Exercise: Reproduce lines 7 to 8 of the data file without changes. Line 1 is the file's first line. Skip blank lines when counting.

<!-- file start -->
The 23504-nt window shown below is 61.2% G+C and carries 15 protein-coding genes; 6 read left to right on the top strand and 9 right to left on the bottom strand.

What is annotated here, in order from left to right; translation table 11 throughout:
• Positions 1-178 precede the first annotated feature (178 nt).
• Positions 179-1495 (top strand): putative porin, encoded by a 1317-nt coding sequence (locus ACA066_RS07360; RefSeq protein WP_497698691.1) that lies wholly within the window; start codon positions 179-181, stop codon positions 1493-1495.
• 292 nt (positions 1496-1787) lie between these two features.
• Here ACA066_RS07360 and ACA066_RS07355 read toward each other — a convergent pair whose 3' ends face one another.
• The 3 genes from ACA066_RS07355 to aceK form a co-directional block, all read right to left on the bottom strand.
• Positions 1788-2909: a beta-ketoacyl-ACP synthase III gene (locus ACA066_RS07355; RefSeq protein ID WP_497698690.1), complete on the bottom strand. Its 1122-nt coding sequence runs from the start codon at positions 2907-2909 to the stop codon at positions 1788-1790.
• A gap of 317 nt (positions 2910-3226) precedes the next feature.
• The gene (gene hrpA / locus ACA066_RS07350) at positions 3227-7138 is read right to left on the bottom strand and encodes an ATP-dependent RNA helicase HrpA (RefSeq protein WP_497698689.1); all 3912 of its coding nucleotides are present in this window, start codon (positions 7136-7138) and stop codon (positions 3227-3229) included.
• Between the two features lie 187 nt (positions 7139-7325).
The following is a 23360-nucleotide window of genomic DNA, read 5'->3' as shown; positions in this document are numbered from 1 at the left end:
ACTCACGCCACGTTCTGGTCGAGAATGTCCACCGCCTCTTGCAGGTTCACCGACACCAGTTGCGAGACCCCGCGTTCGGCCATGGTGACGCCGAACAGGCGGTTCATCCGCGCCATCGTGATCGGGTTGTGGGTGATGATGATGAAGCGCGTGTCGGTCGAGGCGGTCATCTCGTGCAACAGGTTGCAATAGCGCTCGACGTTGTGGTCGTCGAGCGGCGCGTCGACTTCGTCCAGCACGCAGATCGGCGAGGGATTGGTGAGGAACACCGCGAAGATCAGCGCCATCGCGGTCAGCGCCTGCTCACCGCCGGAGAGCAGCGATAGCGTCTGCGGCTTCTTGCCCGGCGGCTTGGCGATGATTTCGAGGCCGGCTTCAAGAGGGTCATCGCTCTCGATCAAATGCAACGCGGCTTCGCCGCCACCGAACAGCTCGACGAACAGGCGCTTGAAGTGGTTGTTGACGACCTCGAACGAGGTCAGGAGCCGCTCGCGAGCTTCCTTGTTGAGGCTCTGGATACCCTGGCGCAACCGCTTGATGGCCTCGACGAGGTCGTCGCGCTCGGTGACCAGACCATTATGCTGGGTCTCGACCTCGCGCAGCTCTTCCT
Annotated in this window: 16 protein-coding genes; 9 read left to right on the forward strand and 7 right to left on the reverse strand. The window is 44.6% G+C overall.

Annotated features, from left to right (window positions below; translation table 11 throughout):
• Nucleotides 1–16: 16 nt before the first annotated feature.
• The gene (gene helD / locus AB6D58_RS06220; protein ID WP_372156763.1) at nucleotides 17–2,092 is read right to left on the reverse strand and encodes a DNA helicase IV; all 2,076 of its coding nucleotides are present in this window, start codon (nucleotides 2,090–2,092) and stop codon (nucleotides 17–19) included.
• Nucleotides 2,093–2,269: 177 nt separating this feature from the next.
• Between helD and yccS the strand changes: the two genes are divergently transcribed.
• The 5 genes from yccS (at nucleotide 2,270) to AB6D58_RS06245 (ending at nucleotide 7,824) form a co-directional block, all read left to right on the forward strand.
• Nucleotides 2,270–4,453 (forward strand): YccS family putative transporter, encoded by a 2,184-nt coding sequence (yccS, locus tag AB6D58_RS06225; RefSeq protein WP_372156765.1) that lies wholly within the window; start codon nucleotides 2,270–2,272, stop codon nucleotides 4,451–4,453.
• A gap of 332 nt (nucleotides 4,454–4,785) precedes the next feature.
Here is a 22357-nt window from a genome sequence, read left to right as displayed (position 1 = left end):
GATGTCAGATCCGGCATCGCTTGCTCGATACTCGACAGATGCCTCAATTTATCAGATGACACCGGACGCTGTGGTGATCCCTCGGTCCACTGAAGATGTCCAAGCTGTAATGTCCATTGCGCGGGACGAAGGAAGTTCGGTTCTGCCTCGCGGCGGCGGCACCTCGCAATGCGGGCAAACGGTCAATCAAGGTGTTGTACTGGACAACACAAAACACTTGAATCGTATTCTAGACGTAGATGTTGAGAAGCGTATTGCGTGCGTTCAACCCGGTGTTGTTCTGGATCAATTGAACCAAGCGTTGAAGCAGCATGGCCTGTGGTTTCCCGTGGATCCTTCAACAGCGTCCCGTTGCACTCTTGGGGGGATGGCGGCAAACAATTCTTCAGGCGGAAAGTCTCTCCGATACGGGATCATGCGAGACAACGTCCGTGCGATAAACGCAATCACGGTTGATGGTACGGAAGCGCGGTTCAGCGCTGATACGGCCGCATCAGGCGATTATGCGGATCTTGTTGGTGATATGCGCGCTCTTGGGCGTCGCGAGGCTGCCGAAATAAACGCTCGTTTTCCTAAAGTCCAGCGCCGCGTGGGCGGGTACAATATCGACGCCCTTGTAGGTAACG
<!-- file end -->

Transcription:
• The 3 genes from ACA066_RS07355 to aceK form a co-directional block, all read right to left on the bottom strand.
• Positions 1788-2909: a beta-ketoacyl-ACP synthase III gene (locus ACA066_RS07355; RefSeq protein ID WP_497698690.1), complete on the bottom strand. Its 1122-nt coding sequence runs from the start codon at positions 2907-2909 to the stop codon at positions 1788-1790.